Deduno's timely dominance lifts Twins

Deduno's timely dominance lifts Twins

Deduno's timely dominance lifts Twins

SEATTLE -- Samuel Deduno has been so good recently, he is driving his manager to make goofy barnyard sounds around him.

After Saturday's 4-0 victory against the Mariners, the 30-year-old native of the Dominican Republic impressively imitated the horse sound Ron Gardenhire has been making after Deduno's starts these days.

If he pitches like a horse and sounds like a horse ... well, yes, Deduno must suddenly be the work horse of the Twins' starting staff.

With Minnesota's bullpen out to pasture, Deduno was brilliant Saturday. He delivered exactly what Gardenhire had wished for a couple of hours before the game: a long, effective outing to spare a relief corps that was taxed by 13 innings late Friday night. He allowed three hits in seven scoreless innings to lead the Twins to victory at Safeco Field.

"Deduno's the story for us," Gardenhire said, agreeing that the 2011 waiver claim from San Diego was Minnesota's ace after he led the Twins to their fourth win in six games on a trip that began Monday at the Los Angeles Angels and ends here Sunday.

"They were swinging and missing -- and then looking back not knowing where the pitches were coming from. ... His ball has a lot of movement. Guys don't like to face him."

Deduno (7-4) lowered his ERA to 3.18. Not bad for late-bloomer who has been in professional ball since 2004 and had stops in Casper, Asheville, Modesto, Tulsa, Colorado Springs, Tri-City, Colorado, Tucson, and San Diego before he began this season at Triple-A Rochester because of a bad groin strain.

This was the fourth time in 12 starts this season that the right-hander had pitched seven innings and allowed just one run to win. He has done that twice in his last three outings, including July 13 at Yankee Stadium.

It was the eighth consecutive start Deduno has lasted at least six innings; the essence of a, well ... horse.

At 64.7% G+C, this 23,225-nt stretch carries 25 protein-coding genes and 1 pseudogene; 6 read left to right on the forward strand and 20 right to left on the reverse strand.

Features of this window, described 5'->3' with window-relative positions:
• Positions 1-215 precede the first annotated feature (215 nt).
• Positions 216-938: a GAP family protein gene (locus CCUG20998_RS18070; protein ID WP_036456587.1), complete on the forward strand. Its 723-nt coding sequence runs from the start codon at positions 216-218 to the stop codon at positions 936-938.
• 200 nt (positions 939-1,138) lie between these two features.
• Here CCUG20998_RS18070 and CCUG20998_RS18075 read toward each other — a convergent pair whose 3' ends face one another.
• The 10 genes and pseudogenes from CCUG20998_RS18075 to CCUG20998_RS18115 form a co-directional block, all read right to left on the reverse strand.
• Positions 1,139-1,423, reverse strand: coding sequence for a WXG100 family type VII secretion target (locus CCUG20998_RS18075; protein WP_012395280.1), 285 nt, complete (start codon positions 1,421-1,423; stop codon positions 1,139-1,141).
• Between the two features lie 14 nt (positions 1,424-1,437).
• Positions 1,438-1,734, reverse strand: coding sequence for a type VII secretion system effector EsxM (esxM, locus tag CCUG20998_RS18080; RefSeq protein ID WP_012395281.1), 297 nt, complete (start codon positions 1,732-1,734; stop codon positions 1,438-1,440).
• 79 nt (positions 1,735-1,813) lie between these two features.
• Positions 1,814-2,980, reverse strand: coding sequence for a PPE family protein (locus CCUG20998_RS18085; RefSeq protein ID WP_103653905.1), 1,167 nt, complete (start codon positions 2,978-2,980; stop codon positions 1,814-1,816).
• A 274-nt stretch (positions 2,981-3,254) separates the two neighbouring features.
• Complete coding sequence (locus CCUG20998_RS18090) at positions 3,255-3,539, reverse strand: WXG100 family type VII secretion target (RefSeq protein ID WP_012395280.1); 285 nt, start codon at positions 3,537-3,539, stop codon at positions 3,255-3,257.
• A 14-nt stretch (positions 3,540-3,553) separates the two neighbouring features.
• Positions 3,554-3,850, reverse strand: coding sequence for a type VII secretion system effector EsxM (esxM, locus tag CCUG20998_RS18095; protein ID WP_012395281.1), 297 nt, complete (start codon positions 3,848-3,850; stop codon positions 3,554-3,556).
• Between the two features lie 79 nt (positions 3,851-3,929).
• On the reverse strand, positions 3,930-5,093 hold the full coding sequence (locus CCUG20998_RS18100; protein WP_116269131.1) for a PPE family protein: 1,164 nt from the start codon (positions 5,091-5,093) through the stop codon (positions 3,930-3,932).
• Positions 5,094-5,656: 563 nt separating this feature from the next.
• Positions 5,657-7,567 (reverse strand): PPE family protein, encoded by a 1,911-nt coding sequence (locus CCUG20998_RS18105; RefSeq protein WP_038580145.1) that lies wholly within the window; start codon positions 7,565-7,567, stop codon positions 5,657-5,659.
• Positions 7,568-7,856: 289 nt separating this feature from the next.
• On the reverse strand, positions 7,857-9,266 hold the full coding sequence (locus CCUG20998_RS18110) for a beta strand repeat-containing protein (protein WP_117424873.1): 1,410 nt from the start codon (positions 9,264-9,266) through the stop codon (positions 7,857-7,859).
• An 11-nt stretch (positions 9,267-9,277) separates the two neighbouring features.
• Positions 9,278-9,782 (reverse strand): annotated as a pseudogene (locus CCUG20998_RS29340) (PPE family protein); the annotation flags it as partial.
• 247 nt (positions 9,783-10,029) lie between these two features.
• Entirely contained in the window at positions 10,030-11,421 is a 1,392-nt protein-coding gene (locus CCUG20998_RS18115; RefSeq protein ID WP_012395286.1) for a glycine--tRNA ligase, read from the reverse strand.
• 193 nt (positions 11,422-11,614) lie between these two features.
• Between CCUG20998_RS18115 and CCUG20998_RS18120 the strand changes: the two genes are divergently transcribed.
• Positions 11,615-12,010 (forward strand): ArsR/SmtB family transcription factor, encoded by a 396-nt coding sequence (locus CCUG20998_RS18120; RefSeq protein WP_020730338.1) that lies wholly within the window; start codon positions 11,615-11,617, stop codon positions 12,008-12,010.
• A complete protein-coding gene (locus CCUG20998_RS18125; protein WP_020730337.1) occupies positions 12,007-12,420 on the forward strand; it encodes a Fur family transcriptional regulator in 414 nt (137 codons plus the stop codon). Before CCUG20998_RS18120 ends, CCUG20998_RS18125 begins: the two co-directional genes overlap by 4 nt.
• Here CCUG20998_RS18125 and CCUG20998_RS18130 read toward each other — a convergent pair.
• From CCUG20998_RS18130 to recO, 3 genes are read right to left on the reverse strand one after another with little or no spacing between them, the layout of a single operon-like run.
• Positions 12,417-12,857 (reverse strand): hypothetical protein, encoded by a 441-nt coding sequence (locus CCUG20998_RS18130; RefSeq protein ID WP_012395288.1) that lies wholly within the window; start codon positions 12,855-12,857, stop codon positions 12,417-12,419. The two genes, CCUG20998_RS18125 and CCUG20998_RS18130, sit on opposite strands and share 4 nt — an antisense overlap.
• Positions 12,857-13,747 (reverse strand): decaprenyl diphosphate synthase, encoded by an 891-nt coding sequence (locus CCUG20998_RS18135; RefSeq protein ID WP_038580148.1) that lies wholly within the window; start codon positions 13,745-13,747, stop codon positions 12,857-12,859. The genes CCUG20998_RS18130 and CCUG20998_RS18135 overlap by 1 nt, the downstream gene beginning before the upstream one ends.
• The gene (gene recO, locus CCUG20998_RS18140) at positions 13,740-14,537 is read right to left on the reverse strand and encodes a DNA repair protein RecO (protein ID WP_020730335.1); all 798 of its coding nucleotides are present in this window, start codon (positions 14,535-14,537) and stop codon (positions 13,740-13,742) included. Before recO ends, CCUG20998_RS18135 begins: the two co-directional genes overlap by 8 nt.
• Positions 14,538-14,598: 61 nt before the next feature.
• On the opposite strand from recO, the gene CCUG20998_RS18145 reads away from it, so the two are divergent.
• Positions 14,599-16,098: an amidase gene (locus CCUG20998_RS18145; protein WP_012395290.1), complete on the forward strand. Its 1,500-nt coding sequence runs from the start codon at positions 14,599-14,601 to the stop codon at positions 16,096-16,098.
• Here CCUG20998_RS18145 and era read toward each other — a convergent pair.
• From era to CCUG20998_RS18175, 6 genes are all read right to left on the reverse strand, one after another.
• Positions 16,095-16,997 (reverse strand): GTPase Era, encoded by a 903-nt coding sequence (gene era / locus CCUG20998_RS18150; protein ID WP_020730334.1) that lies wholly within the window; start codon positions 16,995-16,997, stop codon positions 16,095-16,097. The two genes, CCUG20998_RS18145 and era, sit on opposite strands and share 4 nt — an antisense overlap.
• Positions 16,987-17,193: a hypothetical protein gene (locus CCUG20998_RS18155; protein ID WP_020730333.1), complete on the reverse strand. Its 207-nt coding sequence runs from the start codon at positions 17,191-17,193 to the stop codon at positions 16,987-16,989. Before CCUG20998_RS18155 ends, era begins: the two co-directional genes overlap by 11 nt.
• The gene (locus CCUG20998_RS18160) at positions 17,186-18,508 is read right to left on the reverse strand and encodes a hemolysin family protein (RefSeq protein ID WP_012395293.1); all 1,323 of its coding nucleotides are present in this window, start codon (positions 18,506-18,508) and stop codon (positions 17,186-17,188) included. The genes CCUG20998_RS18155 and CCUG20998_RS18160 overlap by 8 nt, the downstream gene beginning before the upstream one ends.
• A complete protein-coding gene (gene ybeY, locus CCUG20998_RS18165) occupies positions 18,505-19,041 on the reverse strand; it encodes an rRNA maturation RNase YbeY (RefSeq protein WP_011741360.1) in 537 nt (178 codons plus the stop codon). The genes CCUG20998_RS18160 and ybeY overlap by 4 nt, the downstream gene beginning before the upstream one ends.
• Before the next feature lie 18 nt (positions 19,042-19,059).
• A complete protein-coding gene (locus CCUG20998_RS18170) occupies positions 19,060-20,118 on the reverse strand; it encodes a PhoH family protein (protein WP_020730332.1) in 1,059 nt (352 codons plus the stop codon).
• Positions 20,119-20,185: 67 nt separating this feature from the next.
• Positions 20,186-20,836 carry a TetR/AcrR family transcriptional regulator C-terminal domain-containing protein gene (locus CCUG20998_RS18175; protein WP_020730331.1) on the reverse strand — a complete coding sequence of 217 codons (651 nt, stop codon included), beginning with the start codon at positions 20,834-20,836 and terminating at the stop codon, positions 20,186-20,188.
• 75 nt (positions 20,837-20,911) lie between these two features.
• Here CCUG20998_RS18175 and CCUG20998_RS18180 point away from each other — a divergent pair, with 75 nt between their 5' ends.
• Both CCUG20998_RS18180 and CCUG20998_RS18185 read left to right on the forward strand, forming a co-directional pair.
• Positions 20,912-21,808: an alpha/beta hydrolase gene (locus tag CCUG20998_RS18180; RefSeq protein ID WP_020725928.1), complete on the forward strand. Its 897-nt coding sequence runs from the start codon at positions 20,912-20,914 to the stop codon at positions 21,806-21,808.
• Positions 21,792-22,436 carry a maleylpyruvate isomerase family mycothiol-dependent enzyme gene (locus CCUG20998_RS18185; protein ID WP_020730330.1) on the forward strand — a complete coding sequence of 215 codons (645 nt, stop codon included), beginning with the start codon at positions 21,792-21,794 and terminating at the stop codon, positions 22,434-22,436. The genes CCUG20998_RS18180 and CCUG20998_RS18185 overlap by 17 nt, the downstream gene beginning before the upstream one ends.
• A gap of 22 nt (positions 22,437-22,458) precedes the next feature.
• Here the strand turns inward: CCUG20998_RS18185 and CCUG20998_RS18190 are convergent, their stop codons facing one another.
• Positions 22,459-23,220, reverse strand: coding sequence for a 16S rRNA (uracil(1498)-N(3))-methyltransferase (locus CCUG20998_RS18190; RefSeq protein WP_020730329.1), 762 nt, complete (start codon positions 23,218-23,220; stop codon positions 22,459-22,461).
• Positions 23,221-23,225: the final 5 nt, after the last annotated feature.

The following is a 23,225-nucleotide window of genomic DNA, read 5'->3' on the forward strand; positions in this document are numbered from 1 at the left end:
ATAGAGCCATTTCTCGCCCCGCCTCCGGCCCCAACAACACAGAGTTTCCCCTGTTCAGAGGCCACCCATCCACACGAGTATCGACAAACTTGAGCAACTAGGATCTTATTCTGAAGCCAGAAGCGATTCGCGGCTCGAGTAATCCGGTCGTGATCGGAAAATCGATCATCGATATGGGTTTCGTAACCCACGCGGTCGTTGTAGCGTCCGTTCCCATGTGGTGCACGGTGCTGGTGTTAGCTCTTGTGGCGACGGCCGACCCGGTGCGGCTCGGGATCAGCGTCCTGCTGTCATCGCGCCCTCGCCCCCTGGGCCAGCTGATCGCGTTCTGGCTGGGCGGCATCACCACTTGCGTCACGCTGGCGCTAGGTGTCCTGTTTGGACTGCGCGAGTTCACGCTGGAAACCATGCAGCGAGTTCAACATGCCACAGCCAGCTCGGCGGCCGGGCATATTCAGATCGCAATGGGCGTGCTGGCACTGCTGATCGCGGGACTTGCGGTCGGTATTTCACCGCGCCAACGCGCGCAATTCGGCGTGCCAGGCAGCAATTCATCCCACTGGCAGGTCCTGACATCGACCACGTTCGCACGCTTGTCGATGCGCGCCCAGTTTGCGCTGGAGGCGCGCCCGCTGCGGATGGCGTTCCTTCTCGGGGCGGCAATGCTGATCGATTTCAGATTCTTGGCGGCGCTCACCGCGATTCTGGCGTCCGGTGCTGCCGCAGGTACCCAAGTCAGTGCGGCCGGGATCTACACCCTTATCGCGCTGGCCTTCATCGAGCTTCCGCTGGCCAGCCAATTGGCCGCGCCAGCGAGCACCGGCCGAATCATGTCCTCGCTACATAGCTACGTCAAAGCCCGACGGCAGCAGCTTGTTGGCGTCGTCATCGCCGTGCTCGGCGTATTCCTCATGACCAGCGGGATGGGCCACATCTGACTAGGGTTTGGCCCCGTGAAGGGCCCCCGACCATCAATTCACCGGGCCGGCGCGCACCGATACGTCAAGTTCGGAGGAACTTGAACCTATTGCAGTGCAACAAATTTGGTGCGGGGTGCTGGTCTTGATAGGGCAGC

"I don't know," he said with a bashful shrug when asked if he was indeed now the ace of the staff. "I'm just going to try to keep doing my job, helping the team win."

Deduno has had problems with control; 25 walks against 36 strikeouts in 69 1/3 innings entering this one. Yet he harnessed his fastball and used a harder, more effective changeup Saturday. Using a changeup at about 88 mph, he walked three while striking out six against a team he had held scoreless on two hits over seven innings last Aug. 29.

"Guys that got to first base were saying, 'Man, I don't know what to look for off this guy,'" first baseman Justin Morneau said. "You rarely see a guy get a ball squared up against him. His ball moves everywhere."

The Mariners are believers.

"He's got real life on his ball: it cuts; he sinks it," said Seattle coach Robby Thompson, who is filing in at manager while Eric Wedge recovers from a mild stroke. "I'm not quite sure sometimes whether he's trying to sink it or cut it, but it definitely has movement on it. He's effectively wild, basically."

The only time Seattle even remotely threatened, Deduno responded brilliantly. After Kendrys Morales led off the bottom of the second with a double, Deduno struck out Kyle Seager and Justin Smoak in succession and got Endy Chavez to ground out. With two on and one out in the fourth, he got Smoak to ground up the middle for a double play turned deftly by shortstop Doug Bernier and second baseman Brian Dozier.

One of the starters for Team Dominican Republic in March's World Baseball Classic -- where Gardenhire thinks he gained vital confidence -- Deduno then retired the next nine Mariners as the Twins inched ahead, 4-0. He hung a 2-0 pitch in the seventh that Smoak pulled just foul outside of the right-field pole, a few feet away from it becoming a 4-2 game.

Deduno's response? After walking Smoak to put two Mariners on, he got Chavez to ground into an inning-ending double play on his 110th and final pitch.

He pumped both fists three times and roared as Minnesota completed its Major League-leading 122nd double play. The pitcher then received a hero's welcome of high-fives and back slaps in the visiting dugout for that pitch -- and his entire, timely start.

He appreciated the confidence Gardenhire showed him in keeping him in to face Chavez to get that ace-like moment.

"I was very excited; I said to myself, 'I can do it!'" Deduno said.

The Twins used a double by Morneau, a flyball botched by the Mariners for a single, and then a groundout by Clete Thomas for their first run, in the fourth inning. With two outs in the sixth, they got a single by Friday's hitting hero, Chris Colabello, and then three consecutive walks to force in their second run.

Then, in the seventh inning, Dozier hit his ninth home run. Morneau followed two batters later with his eighth homer, just his second in 18 games. It thrilled the two dozen or so friends and family members he had in from nearby British Columbia -- and gave Deduno plus relievers Josh Roenicke, Jared Burton and Anthony Swarzak three more runs than they needed to win this one.

Gregg Bell is a contributor to This story was not subject to the approval of Major League Baseball or its clubs.